Poe Mill resurrection

Federal grants may be on the way to help residents turn their troubled neighborhood around

Building debris is scattered across the site of the former Poe Mill. Greg Beckner / Staff

It’s been nearly 10 years since the historic Poe Mill was destroyed by fire in 2003. Only two smokestacks and piles of rubble remained of the 107-year-old mill on the approximately 11-acre site. Several years later, local skateboarders used the ruins to create a makeshift skate park.

The mill site is still vacant, but the beleaguered neighborhood around it has been working toward renewal over the course of several years.

A plan to use the mill building site for a park and open space began in 2009 when, before purchasing the property, the Greenville County Redevelopment Authority (GCRA) partnered with the South Carolina Department of Health and Environmental Control (SC DHEC) in a voluntary clean-up contract. Removal of metals and carcinogenic polynuclear aromatic compounds (the result of petroleum processing or combustion) found in the soil must be completed before park construction can begin.

Now cleanup for the site may be one step closer. Within the next few weeks, park advocates will learn if they will receive a brownfields cleanup grant from the U.S. Environmental Protection Agency (EPA), said Martin Livingston Jr., GCRA executive director.

GCRA has applied for two grants of $200,000 each to fund cleanup and community outreach. A brownfields grant is designed to help cleanup efforts on land where “the expansion, redevelopment or reuse of which may be complicated by the presence or potential presence of a hazardous substance, pollutant or contaminant,” according to the EPA. Greenville County will add an $80,000 match to the grant. Livingston says the estimated cost for the cleanup is $500,000 and the organization is hoping to make up the difference with donations and reduction of cleanup fees.

Once the site is cleaned up, the community is poised to move ahead with the park. To begin park planning, residents in the surrounding neighborhood organized a neighborhood association. In the fall of 2010, the GCRA, Clemson University’s Landscape Architecture program students, and Clemson’s a.LINE.ments Studio worked with neighborhood residents to develop a design for a park and improvements for the surrounding neighborhood.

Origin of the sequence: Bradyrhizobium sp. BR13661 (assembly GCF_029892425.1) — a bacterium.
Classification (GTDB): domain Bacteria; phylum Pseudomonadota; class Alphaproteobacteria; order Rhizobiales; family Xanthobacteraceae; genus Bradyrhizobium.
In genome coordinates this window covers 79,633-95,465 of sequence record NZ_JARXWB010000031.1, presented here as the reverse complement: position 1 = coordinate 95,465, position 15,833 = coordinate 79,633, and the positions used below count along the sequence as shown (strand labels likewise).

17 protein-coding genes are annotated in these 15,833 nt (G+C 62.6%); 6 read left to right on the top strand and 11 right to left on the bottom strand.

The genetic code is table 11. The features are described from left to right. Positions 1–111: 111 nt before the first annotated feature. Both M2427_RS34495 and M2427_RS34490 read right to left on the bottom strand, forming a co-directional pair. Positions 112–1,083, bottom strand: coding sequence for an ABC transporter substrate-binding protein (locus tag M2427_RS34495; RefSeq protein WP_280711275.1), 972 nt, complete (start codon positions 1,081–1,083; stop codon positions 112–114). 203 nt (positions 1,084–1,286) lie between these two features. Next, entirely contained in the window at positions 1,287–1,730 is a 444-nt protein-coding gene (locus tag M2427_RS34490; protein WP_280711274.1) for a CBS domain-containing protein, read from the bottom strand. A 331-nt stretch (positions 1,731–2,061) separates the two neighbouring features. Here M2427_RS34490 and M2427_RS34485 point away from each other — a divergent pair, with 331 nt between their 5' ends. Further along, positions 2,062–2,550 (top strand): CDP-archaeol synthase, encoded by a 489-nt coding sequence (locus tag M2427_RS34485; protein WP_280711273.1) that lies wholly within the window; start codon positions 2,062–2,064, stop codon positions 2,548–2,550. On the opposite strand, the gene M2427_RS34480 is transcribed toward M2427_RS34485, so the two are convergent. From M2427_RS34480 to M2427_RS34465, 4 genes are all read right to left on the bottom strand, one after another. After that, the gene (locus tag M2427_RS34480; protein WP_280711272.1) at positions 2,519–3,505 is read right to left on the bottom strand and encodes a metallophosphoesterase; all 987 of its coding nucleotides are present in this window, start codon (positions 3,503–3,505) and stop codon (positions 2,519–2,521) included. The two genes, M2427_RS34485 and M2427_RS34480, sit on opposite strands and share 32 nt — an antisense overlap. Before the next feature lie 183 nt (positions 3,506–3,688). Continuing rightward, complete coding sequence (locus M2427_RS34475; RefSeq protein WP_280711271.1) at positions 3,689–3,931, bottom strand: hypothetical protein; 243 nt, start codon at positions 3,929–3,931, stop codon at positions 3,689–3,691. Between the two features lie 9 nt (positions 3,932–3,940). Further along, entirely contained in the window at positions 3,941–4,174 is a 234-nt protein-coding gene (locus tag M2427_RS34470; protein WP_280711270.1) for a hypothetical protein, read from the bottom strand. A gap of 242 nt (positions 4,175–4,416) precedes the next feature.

About 20 Clemson students used a visual site analysis to create conceptual designs that the community could provide feedback on during three meetings, said Mary Beth McCubbin, director of external projects for Clemson’s Landscape Architecture school. Using the feedback, a graduate student compiled the desired elements and came up with a final design that could be used in applications submitted for federal and state grant funding, she said.

The design process not only provided students with real projects for a real community, McCubbin said, but the input sessions offered an opportunity for neighborhood cohesion. “One of the outcomes is bringing the community together for a common vision. We concentrated on how green space can be a catalyst for change in a community.”

According to the multiphase proposed master plan, the site includes an improved skate park, educational wetlands, walking trails, additional parking, recreational areas, a splash and performance area, a shaded patio, and a history building with a courtyard.

After the site is cleaned up, GCRA can turn over the area to the Greenville County Recreation District. “As soon as the land is ready, we can take it on and turn it into a county park,” said rec district director of community relations Mike Teachey.

A facet of the plan that is already moving forward prior to site cleanup is the creation of neighborhood gateways that identify and beautify the neighborhood. Kwadjo Campbell, president of the Poe Mill Neighborhood Association, said the association will begin preparations for a gateway near Buncombe Road and Shaw Street soon.

“We’re really excited because we’re moving on that aspect this summer,” he said, adding that five other gateways are slated to be built as more funding becomes available.

A group of volunteers took advantage of the recent Poinsett Corridor Day of Service on April 11 to help refurbish a playground between River of Life Outreach Ministries and Poe Baptist Church, Campbell said. The churches didn’t have the money to improve the playground, so the community and other volunteers pitched in to repaint the equipment and plant trees, he said.

“We have a good vision for the community that includes cosmetic development like gateways and infrastructure, along with recreation with the park,” Campbell said. “But we also have an environmental plan to reduce crime in the area. It’s called crime prevention through environmental design.”

Concentrating on improving the blighted area near Buncombe Road and Shaw Street is essential, he added. “That area defines the character of the neighborhood and we want to change that.” The primary issue for residents is safety, he said, and residents are working with the Sheriff’s Department on that issue as neighborhood improvements move forward. “The park is all fine and dandy, but the residents want crime addressed,” he said.

McCubbin said neighbors understand a park by itself won’t create security for a community – but it will spark more interest in that community. “This all came about because the community valued a group of skateboarders who had appropriated the ruins.”




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